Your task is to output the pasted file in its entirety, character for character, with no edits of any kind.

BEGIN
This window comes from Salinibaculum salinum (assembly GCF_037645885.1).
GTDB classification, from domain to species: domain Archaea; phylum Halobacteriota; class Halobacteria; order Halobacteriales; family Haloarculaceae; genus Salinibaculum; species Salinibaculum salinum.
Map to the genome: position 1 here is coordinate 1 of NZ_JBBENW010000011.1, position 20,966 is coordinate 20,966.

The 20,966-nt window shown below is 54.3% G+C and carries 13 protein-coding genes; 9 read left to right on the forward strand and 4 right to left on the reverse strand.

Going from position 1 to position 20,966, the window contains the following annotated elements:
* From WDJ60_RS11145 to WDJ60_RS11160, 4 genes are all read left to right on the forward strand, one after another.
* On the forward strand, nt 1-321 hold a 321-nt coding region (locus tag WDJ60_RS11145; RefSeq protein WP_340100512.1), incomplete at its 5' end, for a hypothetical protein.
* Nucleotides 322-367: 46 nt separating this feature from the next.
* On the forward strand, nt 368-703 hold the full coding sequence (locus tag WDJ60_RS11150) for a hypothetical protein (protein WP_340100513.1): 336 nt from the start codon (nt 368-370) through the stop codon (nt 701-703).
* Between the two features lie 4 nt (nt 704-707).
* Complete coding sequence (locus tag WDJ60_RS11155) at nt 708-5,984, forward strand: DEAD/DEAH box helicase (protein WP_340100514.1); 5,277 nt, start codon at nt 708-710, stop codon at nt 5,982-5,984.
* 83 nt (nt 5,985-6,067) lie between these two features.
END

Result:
This window comes from Salinibaculum salinum (assembly GCF_037645885.1).
GTDB classification, from domain to species: domain Archaea; phylum Halobacteriota; class Halobacteria; order Halobacteriales; family Haloarculaceae; genus Salinibaculum; species Salinibaculum salinum.
Map to the genome: position 1 here is coordinate 1 of NZ_JBBENW010000011.1, position 20,966 is coordinate 20,966.

The 20,966-nt window shown below is 54.3% G+C and carries 13 protein-coding genes; 9 read left to right on the forward strand and 4 right to left on the reverse strand.

Going from position 1 to position 20,966, the window contains the following annotated elements:
* From WDJ60_RS11145 to WDJ60_RS11160, 4 genes are all read left to right on the forward strand, one after another.
* On the forward strand, nt 1-321 hold a 321-nt coding region (locus tag WDJ60_RS11145; RefSeq protein WP_340100512.1), incomplete at its 5' end, for a hypothetical protein.
* Nucleotides 322-367: 46 nt separating this feature from the next.
* On the forward strand, nt 368-703 hold the full coding sequence (locus tag WDJ60_RS11150) for a hypothetical protein (protein WP_340100513.1): 336 nt from the start codon (nt 368-370) through the stop codon (nt 701-703).
* Between the two features lie 4 nt (nt 704-707).
* Complete coding sequence (locus tag WDJ60_RS11155) at nt 708-5,984, forward strand: DEAD/DEAH box helicase (protein WP_340100514.1); 5,277 nt, start codon at nt 708-710, stop codon at nt 5,982-5,984.
* 83 nt (nt 5,985-6,067) lie between these two features.